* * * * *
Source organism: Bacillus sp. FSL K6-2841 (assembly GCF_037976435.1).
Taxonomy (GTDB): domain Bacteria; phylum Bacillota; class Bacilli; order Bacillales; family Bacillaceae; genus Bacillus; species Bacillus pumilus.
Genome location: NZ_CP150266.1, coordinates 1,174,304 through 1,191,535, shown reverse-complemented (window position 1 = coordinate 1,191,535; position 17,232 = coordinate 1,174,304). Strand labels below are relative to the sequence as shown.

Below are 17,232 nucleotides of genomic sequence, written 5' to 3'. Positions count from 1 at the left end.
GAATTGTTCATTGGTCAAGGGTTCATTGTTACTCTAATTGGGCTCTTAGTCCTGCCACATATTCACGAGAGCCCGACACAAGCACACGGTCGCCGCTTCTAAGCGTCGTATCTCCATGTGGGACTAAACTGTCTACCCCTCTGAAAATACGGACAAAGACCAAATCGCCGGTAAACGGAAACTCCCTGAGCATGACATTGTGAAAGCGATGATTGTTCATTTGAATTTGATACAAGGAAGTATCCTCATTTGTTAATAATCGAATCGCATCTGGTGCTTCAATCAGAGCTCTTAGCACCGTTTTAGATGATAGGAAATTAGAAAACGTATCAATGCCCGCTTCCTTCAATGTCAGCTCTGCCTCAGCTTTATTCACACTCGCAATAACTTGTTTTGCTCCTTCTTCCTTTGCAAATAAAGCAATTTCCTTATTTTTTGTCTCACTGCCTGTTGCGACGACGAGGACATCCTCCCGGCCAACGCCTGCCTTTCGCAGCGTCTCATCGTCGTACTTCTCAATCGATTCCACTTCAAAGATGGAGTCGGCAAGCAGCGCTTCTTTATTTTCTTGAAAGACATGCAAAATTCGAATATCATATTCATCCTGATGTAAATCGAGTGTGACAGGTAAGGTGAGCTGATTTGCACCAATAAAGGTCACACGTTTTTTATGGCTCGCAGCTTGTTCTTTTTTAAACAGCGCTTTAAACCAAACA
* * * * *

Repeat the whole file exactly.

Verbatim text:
Source organism: Bacillus sp. FSL K6-2841 (assembly GCF_037976435.1).
Taxonomy (GTDB): domain Bacteria; phylum Bacillota; class Bacilli; order Bacillales; family Bacillaceae; genus Bacillus; species Bacillus pumilus.
Genome location: NZ_CP150266.1, coordinates 1,174,304 through 1,191,535, shown reverse-complemented (window position 1 = coordinate 1,191,535; position 17,232 = coordinate 1,174,304). Strand labels below are relative to the sequence as shown.

Below are 17,232 nucleotides of genomic sequence, written 5' to 3'. Positions count from 1 at the left end.
GAATTGTTCATTGGTCAAGGGTTCATTGTTACTCTAATTGGGCTCTTAGTCCTGCCACATATTCACGAGAGCCCGACACAAGCACACGGTCGCCGCTTCTAAGCGTCGTATCTCCATGTGGGACTAAACTGTCTACCCCTCTGAAAATACGGACAAAGACCAAATCGCCGGTAAACGGAAACTCCCTGAGCATGACATTGTGAAAGCGATGATTGTTCATTTGAATTTGATACAAGGAAGTATCCTCATTTGTTAATAATCGAATCGCATCTGGTGCTTCAATCAGAGCTCTTAGCACCGTTTTAGATGATAGGAAATTAGAAAACGTATCAATGCCCGCTTCCTTCAATGTCAGCTCTGCCTCAGCTTTATTCACACTCGCAATAACTTGTTTTGCTCCTTCTTCCTTTGCAAATAAAGCAATTTCCTTATTTTTTGTCTCACTGCCTGTTGCGACGACGAGGACATCCTCCCGGCCAACGCCTGCCTTTCGCAGCGTCTCATCGTCGTACTTCTCAATCGATTCCACTTCAAAGATGGAGTCGGCAAGCAGCGCTTCTTTATTTTCTTGAAAGACATGCAAAATTCGAATATCATATTCATCCTGATGTAAATCGAGTGTGACAGGTAAGGTGAGCTGATTTGCACCAATAAAGGTCACACGTTTTTTATGGCTCGCAGCTTGTTCTTTTTTAAACAGCGCTTTAAACCAAACA